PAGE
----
Half a decade of living with immortals
|A view of the forest garden|
|Same place around 4 years back|
It is uniquely beneficial to live with others who have longer lifespan. Consider a group of retired aged old men. Out of these some would have better health and longer life span. While others in the group would die due to age, these guys with long life span will survive for a few more years. Effectively the people who passed away would have gone while they still have their walking-mates, their friends around them; lucky of them!
Above example was just to give a perspective of what it is like to live with a tree.
|A maintenance free hedge made with a fountain grass variety collected |
from charmadi ghati
Trees appear to grow forever and let us see their grandeur grow with time. I am lucky to have made them join my life, so that I will have my mates until my end, for sure.
Life of trees is as eventful as ours or more, just that it is spread over a much longer lifespan. For a tree of 1000 years lifespan, 1 year in its life is like how 1 month will be in our life.
I have closely lived with around 250 potential trees for 5 human years, which are now effectively like 5 month old human babies.
Each one of these saplings were hand collected, grown from seed or collected from nurseries or gifted by other plant-loving friends.
Now after 5 years, many of them stand double as tall as me. I have thoroughly enjoyed this process.
|Seats to sit during evening walks - from some left over logs|
The species introduction dilemma
Every plant, animal or micro organism will manipulate its surroundings in its own way. As a general rule, it should manipulate sufficiently enough to maintain its survival but not beyond so as not to crumble the surroundings down due to such a manipulation.
Planting and growing is a manipulation as well. Too many times I have questioned the urge to nursery and plant the flora. The typical rule book says that we should not introduce external species to our surroundings which could potentially put the system to imbalance.
But the very spread of species across the globe has happened due to seeds, spores and pollen having been carried away by wind, water, birds, animals, ants and other factors. We have the "leaf cutter ants" which grow the fungus they use as food. Some insects like ants and termites pass on the necessary bacteria needed for food digestion to their next generation by making them eat their faecal matter.
However, there is difference between how humans do it versus how rest of the creatures do. Other carriers just carry using their muscle power and let the ‘carried’ survive on their own with no special attention towards them. However, humans take the power of mass transport, mono culture plantation, irrigation and other means to ensure the survival of their interests. There is definitely a need to strike a balance.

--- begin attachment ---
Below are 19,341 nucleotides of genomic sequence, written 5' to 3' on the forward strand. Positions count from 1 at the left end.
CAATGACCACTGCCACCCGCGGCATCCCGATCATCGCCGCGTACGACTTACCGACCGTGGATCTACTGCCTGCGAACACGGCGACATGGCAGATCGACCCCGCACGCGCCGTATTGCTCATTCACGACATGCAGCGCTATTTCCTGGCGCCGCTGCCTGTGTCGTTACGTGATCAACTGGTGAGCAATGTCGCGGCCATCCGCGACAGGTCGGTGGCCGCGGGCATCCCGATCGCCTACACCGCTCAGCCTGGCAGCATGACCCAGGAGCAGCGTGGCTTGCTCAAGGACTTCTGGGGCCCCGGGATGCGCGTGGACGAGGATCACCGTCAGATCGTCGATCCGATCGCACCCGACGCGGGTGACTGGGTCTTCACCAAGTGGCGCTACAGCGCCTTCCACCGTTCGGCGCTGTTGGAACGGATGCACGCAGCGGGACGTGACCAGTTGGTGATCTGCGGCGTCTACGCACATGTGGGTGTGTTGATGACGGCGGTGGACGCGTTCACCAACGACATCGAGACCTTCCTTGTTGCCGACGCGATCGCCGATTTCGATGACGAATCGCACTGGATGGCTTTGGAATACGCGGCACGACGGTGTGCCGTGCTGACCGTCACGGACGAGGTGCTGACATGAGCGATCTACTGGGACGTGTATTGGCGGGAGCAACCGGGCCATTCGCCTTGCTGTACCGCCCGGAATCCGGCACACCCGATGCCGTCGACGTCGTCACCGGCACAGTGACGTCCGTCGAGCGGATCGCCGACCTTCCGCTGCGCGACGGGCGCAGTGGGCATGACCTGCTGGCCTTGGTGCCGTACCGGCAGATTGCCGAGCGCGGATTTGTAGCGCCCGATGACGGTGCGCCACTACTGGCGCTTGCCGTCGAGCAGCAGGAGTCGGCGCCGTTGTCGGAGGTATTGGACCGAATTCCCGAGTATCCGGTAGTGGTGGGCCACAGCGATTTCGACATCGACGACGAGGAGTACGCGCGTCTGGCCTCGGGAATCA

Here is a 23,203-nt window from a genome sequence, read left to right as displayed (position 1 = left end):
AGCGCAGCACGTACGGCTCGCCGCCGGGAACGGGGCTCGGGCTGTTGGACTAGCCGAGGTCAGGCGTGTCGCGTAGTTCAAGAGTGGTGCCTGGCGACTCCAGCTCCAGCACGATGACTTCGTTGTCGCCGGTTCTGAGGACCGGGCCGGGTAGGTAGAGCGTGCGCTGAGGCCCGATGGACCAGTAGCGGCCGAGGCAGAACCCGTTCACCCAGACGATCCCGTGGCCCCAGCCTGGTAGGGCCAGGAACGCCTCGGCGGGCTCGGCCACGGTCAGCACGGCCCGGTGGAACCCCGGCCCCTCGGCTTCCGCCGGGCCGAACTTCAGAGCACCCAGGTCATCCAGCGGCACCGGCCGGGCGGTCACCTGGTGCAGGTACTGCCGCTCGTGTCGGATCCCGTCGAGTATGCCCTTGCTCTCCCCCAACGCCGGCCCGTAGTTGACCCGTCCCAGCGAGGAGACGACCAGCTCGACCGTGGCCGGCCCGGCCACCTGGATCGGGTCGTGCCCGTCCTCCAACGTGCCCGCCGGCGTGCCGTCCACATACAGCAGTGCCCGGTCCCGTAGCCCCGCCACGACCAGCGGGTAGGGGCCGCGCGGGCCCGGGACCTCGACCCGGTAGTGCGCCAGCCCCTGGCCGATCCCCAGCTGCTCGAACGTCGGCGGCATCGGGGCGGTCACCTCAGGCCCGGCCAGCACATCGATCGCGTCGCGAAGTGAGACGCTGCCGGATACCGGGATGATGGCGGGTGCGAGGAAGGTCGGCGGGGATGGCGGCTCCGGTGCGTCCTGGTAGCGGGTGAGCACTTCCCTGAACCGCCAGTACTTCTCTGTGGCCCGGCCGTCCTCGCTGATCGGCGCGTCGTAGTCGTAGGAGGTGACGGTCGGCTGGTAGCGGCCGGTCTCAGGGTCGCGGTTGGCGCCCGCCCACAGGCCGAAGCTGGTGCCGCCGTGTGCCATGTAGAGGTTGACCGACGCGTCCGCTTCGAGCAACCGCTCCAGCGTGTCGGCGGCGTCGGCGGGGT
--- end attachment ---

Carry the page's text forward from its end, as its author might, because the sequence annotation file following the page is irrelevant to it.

Humans have a natural tendency to depict what they see in nature as a painting or a miniature representation, or sing about them or dance, write about them or collect their dead samples.
Growing a planned forest is a similar such temptation and I have succumbed to it. While doing this, I have ensured that I leave the plants to their ability to survive and not provided them much support except occasional watering using a hose pipe during hard summer (which I have only done myself only when I get time). I have taken care not to extend this to places where there is already a forest grown.
In spite of the above justification, I know how to be an opponent to my own arguments and defeat them.
Species introduction is debatable at length - should we ever? how much? the definition and range of ‘local species’ etc. But it first needs us - participants of the discussion - to live out of ‘local resources’ to take part in such a discussion of ‘localness’. I am afraid none of us qualify enough.
My takeaways out of this exercise
Fancy and pompous tag names to these works like ‘saving nature’ is nearly a self-deceit. I plant and grow for me to enjoy - out of a pure selfish reason. Over the last couple of years I got to learn quite a lot about how annuals and perennials survive, behave and follow austerity and opulence in various stages of their life. In that sense I have grown along with my trees. I would like to grow for a few more decades until I fall behind my trees and part ways with them.
|Ensete superbum - seeded banana variety - my long time dream|
|Alpinia galanga - a ginger family member - a draught resistent medicinal hedge plant|
|Lotus inside an old JCB tyre.|